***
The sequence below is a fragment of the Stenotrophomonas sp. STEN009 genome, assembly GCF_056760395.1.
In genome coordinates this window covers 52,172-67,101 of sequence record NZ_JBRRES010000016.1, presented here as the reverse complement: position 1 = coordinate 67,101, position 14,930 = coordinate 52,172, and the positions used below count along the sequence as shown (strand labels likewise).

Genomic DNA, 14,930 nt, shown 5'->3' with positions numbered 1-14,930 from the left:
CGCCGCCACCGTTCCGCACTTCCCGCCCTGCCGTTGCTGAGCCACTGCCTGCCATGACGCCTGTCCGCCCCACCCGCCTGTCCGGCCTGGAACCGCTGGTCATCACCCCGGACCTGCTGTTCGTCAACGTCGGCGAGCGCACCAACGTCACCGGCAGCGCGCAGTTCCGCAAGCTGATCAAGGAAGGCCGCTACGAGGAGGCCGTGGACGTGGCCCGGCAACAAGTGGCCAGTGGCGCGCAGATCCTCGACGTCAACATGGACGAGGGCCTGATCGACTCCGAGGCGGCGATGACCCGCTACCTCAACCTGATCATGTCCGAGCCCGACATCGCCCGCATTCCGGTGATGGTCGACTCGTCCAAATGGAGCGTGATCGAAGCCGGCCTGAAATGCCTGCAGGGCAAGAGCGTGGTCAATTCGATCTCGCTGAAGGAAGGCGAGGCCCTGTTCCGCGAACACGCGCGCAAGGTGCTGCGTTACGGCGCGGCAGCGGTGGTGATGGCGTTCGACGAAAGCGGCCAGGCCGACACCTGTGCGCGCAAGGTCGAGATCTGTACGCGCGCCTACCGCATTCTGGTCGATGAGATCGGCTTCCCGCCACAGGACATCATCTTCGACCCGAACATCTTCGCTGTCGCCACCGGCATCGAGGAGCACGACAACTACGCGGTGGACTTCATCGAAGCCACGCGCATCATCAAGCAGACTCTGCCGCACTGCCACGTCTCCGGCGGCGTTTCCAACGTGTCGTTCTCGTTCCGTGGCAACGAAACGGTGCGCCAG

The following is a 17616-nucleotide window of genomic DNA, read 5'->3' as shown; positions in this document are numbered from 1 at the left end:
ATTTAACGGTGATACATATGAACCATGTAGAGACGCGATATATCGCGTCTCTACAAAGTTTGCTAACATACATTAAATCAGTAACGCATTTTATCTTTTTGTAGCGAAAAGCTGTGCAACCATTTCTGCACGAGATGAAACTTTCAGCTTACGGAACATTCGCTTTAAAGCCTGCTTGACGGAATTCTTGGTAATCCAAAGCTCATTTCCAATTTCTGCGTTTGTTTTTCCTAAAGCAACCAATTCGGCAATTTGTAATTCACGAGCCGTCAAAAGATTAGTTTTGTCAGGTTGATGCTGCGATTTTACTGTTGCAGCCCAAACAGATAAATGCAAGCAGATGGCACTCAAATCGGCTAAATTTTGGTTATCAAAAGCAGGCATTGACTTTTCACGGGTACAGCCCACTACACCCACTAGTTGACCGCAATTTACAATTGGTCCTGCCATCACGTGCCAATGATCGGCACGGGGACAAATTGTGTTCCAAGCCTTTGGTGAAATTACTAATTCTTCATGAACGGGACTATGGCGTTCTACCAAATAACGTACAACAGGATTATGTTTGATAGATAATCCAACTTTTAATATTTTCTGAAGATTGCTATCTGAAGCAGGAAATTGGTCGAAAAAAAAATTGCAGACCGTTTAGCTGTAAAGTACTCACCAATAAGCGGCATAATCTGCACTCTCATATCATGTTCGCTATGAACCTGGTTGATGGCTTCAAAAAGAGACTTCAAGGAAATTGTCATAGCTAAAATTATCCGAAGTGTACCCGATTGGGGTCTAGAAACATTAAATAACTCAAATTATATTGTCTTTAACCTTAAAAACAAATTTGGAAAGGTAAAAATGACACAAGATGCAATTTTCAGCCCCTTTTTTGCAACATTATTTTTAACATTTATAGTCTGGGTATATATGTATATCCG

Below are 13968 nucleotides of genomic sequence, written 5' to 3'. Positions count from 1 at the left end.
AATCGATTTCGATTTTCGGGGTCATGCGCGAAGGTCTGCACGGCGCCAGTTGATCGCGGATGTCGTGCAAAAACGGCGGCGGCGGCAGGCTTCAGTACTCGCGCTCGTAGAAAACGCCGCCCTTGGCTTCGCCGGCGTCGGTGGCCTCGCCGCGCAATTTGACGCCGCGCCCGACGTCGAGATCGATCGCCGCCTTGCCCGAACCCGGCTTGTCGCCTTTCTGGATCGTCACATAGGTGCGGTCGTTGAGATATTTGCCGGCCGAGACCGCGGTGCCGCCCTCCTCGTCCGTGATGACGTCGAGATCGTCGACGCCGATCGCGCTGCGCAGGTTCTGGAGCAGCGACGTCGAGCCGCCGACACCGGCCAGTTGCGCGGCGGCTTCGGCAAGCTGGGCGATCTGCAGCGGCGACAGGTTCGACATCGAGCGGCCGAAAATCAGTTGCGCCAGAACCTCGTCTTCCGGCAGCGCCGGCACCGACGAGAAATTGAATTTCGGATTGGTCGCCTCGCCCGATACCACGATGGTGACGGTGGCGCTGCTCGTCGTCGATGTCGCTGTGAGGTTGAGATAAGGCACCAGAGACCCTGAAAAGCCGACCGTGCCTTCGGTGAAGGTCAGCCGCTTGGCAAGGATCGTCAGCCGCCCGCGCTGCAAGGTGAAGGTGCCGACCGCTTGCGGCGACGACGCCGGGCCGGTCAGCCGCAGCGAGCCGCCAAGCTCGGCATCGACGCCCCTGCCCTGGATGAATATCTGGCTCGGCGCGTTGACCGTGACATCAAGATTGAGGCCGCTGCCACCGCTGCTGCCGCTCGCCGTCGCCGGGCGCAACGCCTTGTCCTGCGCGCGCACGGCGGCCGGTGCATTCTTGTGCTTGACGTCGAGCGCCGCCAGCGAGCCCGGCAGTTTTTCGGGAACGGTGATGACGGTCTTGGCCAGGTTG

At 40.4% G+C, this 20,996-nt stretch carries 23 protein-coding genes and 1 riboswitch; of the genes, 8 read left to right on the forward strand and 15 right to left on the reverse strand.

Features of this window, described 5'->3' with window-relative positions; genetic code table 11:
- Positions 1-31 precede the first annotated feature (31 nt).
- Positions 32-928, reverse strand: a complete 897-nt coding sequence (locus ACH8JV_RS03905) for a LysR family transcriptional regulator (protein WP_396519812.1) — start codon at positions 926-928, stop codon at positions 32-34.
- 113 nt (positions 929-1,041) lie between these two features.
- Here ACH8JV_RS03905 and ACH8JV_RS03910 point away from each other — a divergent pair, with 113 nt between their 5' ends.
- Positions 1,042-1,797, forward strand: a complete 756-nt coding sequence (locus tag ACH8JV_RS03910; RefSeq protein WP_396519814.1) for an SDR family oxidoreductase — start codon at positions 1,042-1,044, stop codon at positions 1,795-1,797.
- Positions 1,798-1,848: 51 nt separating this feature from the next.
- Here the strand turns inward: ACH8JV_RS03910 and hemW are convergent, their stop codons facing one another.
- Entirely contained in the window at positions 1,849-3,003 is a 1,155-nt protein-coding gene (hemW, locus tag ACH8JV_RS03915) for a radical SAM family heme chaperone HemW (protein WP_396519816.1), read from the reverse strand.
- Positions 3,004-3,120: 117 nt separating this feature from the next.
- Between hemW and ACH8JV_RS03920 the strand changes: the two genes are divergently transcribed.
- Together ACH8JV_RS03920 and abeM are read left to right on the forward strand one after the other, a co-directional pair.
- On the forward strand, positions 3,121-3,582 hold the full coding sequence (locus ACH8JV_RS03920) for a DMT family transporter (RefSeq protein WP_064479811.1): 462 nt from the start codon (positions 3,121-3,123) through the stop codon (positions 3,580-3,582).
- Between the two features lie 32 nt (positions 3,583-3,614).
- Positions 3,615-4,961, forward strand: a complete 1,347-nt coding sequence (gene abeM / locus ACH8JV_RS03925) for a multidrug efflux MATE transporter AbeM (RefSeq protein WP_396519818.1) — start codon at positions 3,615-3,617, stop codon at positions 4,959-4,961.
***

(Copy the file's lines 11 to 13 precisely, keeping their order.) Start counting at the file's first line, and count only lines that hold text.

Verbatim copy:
- Positions 1-31 precede the first annotated feature (31 nt).
- Positions 32-928, reverse strand: a complete 897-nt coding sequence (locus ACH8JV_RS03905) for a LysR family transcriptional regulator (protein WP_396519812.1) — start codon at positions 926-928, stop codon at positions 32-34.
- 113 nt (positions 929-1,041) lie between these two features.